Technological advancement in medical devices has created a rise in the creation of a host of new software and apps, with a number of key factors to consider before these can go to market.
What is the existing regulatory framework?
The current UK regulatory framework relevant to medical devices is primarily the Medical Devices Regulations 2002 (UK MDR).
On the EU level, medical devices legislation is currently transitioning from a regime governed by the Medical Devices Directive 93/42/EEC (MDD) to a unified regime governed by the new Medical Devices Regulation 2017/745/EU (EU MDR) and the EU In vitro Diagnostic Regulation (Regulation (EU) 2017/746). For purposes of this article, we focus on medical devices rather than in vitro diagnostic devices.
The EU MDR would have come into force on 26 May 2020, but due to the COVID-19 pandemic, the date of commencement was extended by one year to 26 May 2021. Before this date, medical devices can be certified under either the old or new regimes. After this date, new medical devices will need to be certified under the new EU MDR regime.
The new commencement date of the EU MDR falls beyond the Brexit transition period agreed with the EU and will therefore not automatically become part of UK law. See further here for a flavour of how Brexit may affect the UK regulatory landscape pertaining to medical devices.
When will software be a medical device?
This is largely a question of fact and if it fits in the definition of a ‘medical device’. The UK Medicines and Healthcare products Regulatory Agency (MHRA) has issued guidance on this topic, which provides a practical guide on how to determine if software amounts to a medical device. With regard to the effect of Brexit, such guidance also states that the MHRA will provide further guidance on this in due course. In the meantime, the existing regulatory requirements should continue to be met.
The definition of a ‘medical device’ under the UK MDR is broad. In general, medical devices must have a ‘medical purpose’; they must also act primarily in a way that is not metabolic, immunological or pharmacological. Medical devices are further considered to be items intended to be used in a ‘medical’ context.
Whether or not a product is considered to have a ‘medical purpose’ will be defined by the manufacturer’s intention for the product, as defined in their labelling, instructions for use and promotional material and its mode of action in conjunction with the definition of a medical device.
Software/apps will have a ‘medical purpose’ if, for example, it relates to the diagnosis of disease, an injury or handicap. For example, in the context of skin conditions, if the software/app is intended to be used to diagnose/assess/monitor a skin condition by interpreting images taken of the skin that are imported into the app, it is likely that such software/app will be considered a medical device. By contrast, where the software/app merely stores/records these images for subsequent review by a clinician, such software/app will not be a medical device.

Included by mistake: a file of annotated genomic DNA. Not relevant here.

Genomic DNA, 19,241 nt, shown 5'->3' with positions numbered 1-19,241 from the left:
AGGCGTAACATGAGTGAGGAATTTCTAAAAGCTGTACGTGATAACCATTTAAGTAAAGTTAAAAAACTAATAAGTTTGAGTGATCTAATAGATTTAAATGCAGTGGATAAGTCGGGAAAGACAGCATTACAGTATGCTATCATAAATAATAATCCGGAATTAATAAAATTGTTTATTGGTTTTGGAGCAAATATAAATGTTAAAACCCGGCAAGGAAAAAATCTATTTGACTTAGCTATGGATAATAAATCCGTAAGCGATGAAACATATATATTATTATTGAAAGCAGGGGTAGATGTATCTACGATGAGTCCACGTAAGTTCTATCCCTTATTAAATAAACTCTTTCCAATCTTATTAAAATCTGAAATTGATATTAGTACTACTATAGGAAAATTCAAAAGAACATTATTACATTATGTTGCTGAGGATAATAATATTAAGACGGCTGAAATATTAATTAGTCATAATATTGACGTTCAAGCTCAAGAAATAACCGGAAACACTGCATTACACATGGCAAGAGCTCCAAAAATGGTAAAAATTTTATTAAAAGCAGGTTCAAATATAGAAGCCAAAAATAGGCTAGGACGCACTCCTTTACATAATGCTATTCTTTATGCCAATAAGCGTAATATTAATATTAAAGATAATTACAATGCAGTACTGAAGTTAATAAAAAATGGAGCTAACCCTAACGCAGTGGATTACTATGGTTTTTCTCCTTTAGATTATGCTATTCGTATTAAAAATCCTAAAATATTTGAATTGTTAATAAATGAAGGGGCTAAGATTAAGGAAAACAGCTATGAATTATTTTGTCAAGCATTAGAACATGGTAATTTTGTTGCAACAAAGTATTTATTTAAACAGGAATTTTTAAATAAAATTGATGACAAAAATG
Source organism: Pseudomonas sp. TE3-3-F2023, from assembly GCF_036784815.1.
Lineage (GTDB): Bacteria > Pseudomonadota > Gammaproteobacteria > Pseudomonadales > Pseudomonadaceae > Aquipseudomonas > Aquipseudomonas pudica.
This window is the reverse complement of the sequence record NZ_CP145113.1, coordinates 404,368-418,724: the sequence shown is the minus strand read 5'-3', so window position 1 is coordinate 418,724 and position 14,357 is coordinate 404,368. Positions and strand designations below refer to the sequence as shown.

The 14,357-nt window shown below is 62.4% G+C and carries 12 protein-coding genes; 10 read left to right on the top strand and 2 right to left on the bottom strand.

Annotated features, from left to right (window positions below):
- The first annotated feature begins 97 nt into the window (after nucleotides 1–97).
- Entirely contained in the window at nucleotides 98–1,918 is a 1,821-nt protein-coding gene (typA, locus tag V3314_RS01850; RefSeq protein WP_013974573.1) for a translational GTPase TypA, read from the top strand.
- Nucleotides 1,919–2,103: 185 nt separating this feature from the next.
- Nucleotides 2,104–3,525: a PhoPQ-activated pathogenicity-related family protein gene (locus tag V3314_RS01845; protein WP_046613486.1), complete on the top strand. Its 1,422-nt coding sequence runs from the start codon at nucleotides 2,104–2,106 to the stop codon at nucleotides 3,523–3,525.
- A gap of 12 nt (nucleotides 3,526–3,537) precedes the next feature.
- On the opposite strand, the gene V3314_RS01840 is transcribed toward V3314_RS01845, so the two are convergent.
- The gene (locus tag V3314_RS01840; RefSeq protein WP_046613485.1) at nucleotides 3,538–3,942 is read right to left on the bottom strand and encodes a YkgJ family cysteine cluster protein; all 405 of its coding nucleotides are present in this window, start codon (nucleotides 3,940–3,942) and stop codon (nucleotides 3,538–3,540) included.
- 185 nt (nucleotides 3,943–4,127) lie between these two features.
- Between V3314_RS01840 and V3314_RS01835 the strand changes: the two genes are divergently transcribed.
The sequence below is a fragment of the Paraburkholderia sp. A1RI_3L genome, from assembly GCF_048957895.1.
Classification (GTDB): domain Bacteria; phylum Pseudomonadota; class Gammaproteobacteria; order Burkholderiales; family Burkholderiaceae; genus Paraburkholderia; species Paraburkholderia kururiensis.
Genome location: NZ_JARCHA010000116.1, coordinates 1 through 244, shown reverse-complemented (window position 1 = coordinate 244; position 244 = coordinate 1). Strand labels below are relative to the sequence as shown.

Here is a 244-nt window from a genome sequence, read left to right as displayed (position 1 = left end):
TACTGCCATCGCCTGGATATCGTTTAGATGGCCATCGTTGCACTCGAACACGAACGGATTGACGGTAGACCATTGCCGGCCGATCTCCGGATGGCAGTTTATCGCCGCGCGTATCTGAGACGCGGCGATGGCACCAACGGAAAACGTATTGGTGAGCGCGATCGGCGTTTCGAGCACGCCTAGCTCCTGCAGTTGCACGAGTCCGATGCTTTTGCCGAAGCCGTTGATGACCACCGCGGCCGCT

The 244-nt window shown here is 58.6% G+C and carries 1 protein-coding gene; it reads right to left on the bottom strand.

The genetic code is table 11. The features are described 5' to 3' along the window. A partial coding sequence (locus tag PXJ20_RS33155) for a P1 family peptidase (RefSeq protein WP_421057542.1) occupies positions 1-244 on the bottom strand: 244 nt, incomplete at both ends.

In the UK (and throughout Europe), standalone software and apps that meet the definition of a medical device are still required to be CE marked in order to ensure they are regulated and safe to use and also perform in the way the manufacturer intends them to. CE marking will be dealt with differently in Great Britain post-Brexit.
Are there any COVID-19 implications?
COVID-19 has given rise to a number of apps that monitor patient conditions remotely as well as new digital healthcare systems to assist patients from the comfort of their home. As is the case with other medical devices, where a software or an app has a role in responding to the current COVID-19 pandemic, but is not CE marked for this purpose, the manufacturer may be able to use the MHRA’s COVID-19 related regulatory flexibilities. More information can be found here.
Each matter is dealt with on a case by case basis. If there is a significant change to the intended purpose of a CE marked app or software, manufacturers may also be able to apply for the device to be part of an expedited clinical investigation in order to gain clinical data. If the device is already CE marked and there is only a limited change, for example a change to the clinical use setting, then there is no expectation for a request for exemption. More information can be found here.
The requirements mentioned in this article are continuously changing and developing. Please do not hesitate to contact Pieter Erasmus or Rumana Khanom should you require any assistance or have any further questions.